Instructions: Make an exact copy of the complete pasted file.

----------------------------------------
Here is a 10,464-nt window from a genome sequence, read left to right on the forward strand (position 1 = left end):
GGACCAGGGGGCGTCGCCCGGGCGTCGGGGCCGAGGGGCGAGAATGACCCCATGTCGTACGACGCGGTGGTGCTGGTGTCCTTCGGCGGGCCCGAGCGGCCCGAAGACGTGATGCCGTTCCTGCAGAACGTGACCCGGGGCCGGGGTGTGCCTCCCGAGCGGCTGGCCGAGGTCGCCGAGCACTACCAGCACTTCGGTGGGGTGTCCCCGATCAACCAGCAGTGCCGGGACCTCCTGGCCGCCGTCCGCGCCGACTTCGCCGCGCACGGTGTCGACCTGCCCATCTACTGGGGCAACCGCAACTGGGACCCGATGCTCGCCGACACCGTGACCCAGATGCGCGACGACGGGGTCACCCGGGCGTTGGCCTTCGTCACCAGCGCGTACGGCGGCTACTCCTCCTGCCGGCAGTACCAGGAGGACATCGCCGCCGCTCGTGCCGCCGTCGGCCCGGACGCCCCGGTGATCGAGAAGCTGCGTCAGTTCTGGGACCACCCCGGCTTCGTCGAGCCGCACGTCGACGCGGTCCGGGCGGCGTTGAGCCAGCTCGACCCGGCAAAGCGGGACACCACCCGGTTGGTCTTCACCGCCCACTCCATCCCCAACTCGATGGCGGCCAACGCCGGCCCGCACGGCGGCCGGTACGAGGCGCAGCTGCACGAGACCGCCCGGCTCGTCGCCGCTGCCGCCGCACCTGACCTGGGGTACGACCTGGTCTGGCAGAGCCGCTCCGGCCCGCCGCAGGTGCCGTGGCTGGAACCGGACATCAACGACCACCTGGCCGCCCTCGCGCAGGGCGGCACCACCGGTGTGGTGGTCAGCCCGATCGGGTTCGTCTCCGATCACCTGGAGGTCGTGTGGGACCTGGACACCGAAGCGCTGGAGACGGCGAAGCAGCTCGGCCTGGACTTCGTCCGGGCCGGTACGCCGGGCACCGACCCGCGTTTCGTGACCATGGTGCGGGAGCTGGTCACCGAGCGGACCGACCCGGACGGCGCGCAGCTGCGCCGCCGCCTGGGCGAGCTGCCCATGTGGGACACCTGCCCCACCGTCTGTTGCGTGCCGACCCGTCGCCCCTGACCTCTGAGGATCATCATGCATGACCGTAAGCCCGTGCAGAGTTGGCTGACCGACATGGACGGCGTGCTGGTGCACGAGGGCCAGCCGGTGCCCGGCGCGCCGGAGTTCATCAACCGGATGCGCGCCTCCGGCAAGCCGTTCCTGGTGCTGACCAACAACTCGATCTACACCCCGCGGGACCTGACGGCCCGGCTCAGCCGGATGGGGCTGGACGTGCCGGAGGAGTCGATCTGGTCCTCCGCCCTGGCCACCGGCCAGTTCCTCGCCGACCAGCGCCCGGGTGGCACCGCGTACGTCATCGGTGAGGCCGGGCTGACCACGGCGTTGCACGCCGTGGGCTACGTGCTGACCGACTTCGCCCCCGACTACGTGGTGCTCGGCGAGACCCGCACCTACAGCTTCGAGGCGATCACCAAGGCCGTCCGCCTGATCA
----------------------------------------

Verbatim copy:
Here is a 10,464-nt window from a genome sequence, read left to right on the forward strand (position 1 = left end):
GGACCAGGGGGCGTCGCCCGGGCGTCGGGGCCGAGGGGCGAGAATGACCCCATGTCGTACGACGCGGTGGTGCTGGTGTCCTTCGGCGGGCCCGAGCGGCCCGAAGACGTGATGCCGTTCCTGCAGAACGTGACCCGGGGCCGGGGTGTGCCTCCCGAGCGGCTGGCCGAGGTCGCCGAGCACTACCAGCACTTCGGTGGGGTGTCCCCGATCAACCAGCAGTGCCGGGACCTCCTGGCCGCCGTCCGCGCCGACTTCGCCGCGCACGGTGTCGACCTGCCCATCTACTGGGGCAACCGCAACTGGGACCCGATGCTCGCCGACACCGTGACCCAGATGCGCGACGACGGGGTCACCCGGGCGTTGGCCTTCGTCACCAGCGCGTACGGCGGCTACTCCTCCTGCCGGCAGTACCAGGAGGACATCGCCGCCGCTCGTGCCGCCGTCGGCCCGGACGCCCCGGTGATCGAGAAGCTGCGTCAGTTCTGGGACCACCCCGGCTTCGTCGAGCCGCACGTCGACGCGGTCCGGGCGGCGTTGAGCCAGCTCGACCCGGCAAAGCGGGACACCACCCGGTTGGTCTTCACCGCCCACTCCATCCCCAACTCGATGGCGGCCAACGCCGGCCCGCACGGCGGCCGGTACGAGGCGCAGCTGCACGAGACCGCCCGGCTCGTCGCCGCTGCCGCCGCACCTGACCTGGGGTACGACCTGGTCTGGCAGAGCCGCTCCGGCCCGCCGCAGGTGCCGTGGCTGGAACCGGACATCAACGACCACCTGGCCGCCCTCGCGCAGGGCGGCACCACCGGTGTGGTGGTCAGCCCGATCGGGTTCGTCTCCGATCACCTGGAGGTCGTGTGGGACCTGGACACCGAAGCGCTGGAGACGGCGAAGCAGCTCGGCCTGGACTTCGTCCGGGCCGGTACGCCGGGCACCGACCCGCGTTTCGTGACCATGGTGCGGGAGCTGGTCACCGAGCGGACCGACCCGGACGGCGCGCAGCTGCGCCGCCGCCTGGGCGAGCTGCCCATGTGGGACACCTGCCCCACCGTCTGTTGCGTGCCGACCCGTCGCCCCTGACCTCTGAGGATCATCATGCATGACCGTAAGCCCGTGCAGAGTTGGCTGACCGACATGGACGGCGTGCTGGTGCACGAGGGCCAGCCGGTGCCCGGCGCGCCGGAGTTCATCAACCGGATGCGCGCCTCCGGCAAGCCGTTCCTGGTGCTGACCAACAACTCGATCTACACCCCGCGGGACCTGACGGCCCGGCTCAGCCGGATGGGGCTGGACGTGCCGGAGGAGTCGATCTGGTCCTCCGCCCTGGCCACCGGCCAGTTCCTCGCCGACCAGCGCCCGGGTGGCACCGCGTACGTCATCGGTGAGGCCGGGCTGACCACGGCGTTGCACGCCGTGGGCTACGTGCTGACCGACTTCGCCCCCGACTACGTGGTGCTCGGCGAGACCCGCACCTACAGCTTCGAGGCGATCACCAAGGCCGTCCGCCTGATCA